The first dark-metal work I encountered immediately struck me with his expressive power.
A group of man wearing a Muslim hat were sitting at a table. One man was laying with his head on the table, like someone who had been shot or something. One man was pointing his finger to another gentleman, who looked baffled. If you looked better at these two figures and you would notice that their legs where stretched under the table so to touch each other.
But the figure that really stood out was a matriarch in traditional clothes, upright at the end of the table. She was bringing a hand at his chest like saying: “Who, me?”
A weird lamp was falling from the ceiling, almost touching the table. It was shaped like something between an octopus and a tropical fruit.

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Coming back from Australia, I decided to see the Venice Biennale before it ends.
Maybe it was not the greatest Biennale ever, but there are some artworks worth talking about. Here you are, my personal list of favourites:

  • Arthur Bispo do Rosario

I didn’t know about this incredible Brazilian artist before. Apparently he spent fifty years confined to the attic of a psychiatric institution because he started telling people about his visions. In the institution he started making art not with the idea of becoming an artist, but for his own eternal salvation. His work was first shown at the Venice Biennale in 1995 and now he is exhibiting again at the Arsenal.
I have always been attracted by work that relates with paganism, religion and folk tradition. His clusters of waste material, paper, wood and rags are just beautiful. His installations look like toys or fetishes.

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Oky Rey Montha is an interesting pop-surrealist artist from Indonesia.
I already wrote a post about one of his painting “Dark Venice” here.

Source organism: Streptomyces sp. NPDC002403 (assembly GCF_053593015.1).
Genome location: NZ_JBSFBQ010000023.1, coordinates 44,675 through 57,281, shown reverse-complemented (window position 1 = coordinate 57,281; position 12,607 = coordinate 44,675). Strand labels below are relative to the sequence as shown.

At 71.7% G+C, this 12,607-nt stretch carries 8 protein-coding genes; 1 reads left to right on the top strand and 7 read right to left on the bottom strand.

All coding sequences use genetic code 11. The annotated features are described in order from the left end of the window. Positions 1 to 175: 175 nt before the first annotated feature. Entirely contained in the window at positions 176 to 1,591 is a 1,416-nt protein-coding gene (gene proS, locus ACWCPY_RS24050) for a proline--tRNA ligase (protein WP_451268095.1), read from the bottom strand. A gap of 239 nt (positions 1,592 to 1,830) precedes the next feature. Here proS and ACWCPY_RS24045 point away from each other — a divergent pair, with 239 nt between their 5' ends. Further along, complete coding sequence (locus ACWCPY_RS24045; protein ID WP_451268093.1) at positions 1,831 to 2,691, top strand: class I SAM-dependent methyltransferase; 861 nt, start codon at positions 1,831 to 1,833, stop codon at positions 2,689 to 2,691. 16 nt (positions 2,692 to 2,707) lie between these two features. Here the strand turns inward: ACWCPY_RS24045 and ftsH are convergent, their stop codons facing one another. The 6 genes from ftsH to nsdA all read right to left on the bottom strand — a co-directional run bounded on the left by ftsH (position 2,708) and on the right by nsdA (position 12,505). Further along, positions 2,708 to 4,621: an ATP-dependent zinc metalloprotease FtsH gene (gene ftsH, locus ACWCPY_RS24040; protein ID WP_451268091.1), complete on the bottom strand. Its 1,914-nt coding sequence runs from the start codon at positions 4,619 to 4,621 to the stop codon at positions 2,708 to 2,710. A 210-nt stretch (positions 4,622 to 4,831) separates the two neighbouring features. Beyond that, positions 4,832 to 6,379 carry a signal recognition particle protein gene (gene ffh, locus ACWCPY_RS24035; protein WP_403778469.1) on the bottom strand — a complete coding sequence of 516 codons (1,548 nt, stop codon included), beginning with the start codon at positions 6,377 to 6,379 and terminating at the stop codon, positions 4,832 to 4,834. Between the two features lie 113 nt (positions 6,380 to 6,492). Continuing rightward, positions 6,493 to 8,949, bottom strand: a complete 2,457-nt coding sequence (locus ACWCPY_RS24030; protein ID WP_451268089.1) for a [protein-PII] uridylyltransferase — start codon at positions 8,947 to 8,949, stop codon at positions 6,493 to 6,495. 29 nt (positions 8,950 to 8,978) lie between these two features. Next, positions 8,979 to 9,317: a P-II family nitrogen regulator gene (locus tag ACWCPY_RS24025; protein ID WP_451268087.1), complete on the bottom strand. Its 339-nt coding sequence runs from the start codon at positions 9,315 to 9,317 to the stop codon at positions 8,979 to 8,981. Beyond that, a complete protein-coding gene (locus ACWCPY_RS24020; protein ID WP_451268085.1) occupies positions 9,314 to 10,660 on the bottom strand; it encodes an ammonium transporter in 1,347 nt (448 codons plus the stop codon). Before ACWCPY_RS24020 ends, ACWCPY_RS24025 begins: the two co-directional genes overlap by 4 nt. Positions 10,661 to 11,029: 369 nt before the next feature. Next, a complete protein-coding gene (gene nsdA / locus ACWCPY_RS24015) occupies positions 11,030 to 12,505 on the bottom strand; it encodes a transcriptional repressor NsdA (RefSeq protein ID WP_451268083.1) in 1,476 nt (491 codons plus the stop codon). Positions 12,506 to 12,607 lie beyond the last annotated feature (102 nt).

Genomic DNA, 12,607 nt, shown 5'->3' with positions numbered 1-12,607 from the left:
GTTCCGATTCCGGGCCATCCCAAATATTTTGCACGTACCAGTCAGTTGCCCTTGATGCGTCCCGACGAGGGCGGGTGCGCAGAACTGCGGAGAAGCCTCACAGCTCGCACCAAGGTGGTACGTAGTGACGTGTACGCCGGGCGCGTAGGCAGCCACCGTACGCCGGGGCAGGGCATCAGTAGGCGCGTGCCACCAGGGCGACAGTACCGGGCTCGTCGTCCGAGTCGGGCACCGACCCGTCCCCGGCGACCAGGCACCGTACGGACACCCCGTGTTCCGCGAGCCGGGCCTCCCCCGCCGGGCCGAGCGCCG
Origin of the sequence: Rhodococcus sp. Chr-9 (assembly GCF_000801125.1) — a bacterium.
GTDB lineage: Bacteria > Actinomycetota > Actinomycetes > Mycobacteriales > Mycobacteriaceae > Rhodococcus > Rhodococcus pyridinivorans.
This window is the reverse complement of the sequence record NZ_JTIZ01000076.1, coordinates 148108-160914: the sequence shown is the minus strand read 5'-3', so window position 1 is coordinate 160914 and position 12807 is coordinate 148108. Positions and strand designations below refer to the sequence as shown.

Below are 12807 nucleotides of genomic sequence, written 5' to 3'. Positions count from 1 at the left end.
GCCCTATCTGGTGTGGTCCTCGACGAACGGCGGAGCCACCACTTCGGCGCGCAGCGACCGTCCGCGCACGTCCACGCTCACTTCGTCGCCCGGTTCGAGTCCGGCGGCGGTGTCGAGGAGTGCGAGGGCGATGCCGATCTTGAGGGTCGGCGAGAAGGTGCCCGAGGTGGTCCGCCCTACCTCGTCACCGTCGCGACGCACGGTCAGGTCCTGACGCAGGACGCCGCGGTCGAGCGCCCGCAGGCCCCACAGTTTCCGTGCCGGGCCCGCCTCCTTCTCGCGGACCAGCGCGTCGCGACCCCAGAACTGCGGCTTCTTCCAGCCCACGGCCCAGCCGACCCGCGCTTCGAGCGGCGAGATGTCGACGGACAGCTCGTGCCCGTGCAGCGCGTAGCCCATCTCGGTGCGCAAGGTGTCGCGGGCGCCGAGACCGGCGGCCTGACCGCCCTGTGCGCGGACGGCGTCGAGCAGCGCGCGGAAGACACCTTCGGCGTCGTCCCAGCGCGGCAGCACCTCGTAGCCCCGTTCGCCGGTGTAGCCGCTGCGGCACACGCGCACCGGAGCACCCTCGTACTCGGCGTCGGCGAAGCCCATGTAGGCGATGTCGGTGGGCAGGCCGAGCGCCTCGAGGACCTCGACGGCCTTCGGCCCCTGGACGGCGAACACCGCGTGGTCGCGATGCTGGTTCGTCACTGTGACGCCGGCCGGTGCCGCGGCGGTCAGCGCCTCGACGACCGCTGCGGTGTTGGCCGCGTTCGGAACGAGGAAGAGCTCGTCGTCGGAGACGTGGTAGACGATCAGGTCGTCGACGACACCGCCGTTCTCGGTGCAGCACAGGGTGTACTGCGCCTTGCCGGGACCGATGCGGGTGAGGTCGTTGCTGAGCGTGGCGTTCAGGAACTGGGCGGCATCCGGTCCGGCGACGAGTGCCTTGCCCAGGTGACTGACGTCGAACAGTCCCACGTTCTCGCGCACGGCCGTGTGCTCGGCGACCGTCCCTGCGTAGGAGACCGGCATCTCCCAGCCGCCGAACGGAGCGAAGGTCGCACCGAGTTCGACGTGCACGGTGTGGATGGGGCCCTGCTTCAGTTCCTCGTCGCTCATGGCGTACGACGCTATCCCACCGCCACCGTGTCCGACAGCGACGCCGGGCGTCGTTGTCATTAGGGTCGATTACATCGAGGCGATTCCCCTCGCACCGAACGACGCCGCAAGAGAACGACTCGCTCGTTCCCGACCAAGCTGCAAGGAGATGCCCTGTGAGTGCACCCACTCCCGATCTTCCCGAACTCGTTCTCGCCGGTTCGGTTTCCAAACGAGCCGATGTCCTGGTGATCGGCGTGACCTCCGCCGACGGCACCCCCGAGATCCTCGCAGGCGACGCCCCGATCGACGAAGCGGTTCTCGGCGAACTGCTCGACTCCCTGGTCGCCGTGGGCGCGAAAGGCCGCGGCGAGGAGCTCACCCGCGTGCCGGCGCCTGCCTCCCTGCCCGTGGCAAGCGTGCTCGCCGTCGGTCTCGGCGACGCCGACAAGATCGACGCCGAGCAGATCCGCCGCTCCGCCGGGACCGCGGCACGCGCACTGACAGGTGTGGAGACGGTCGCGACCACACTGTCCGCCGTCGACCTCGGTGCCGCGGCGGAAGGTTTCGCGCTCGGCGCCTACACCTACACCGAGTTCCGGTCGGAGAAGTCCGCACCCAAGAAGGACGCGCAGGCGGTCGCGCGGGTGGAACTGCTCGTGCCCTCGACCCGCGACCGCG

Oky just had a big solo show in the Galeri Canna in Jakarta. The title of the exhibition “Brigitta Queen” is referred to his new character, a mysterious girl from Moscow with her face constantly hidden behind a mask.
Here you are a gallery of photographs from the exhibition that can give you an idea of Oky Rey Montha’s visionary world:

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duff0
Words are for explaining, but at the same time words are also for hiding.
In the moment you want to tell something, you’re making a choice. Saying something means not saying something else. It’s the feature of the language, you can’t help it. But if you’re an artist you can play with it.

Arthur Duff is one who is not scared of juggling on the edge of language’s ambiguities, indeed he enjoys himself exploring the multiple layers of semantics.
He’s an American Italian-based artist living in Venice (fortunate guy), and recent winner of the MACRO 2% prize.
Actually, the artist is not distanced himself a lot from MACRO, the main contemporary art museum of Rome. As you can see the Oredaria Arti Contemporanee Gallery, hosting his exhibition, is just nearby.

Duff’s solo show is called “Syntax Parallax”. As you came into the subterranean gallery, you’re suddenly greeted by two light installations. The yellow neons, forming words, seem to melt on to the floor.

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oky1

I came to know about the young Indonesian artist Oky Rey Montha from his solo show at Primo Marella Gallery in Milan and I’ll end up interviewing him for my book on contemporary art in Indonesia.

He seems to be the kinky and eccentric kink of artist that loves to get lost in his imagination.
With a dark, tim burtonian look and emo hair and makeup he’s directly out from one of his paintings.
His work reminds me of the pop-surrealism trend and is inspired by comics. Asian market sought this kind of paintings; at the same time Oky himself seems not to care too much about the market.
I look at him as a symbol of his generation that isn’t bother anymore with tradition and Wayang Puppets, but it’s more into pop and fantasy realms.
At the same time he knows how to take advantages of the web and he’s launching is own clothes collection called “Piratez” on facebook and on the blogosphere. He’s also an indie musician and loves to make drum performances during the exhibition openings.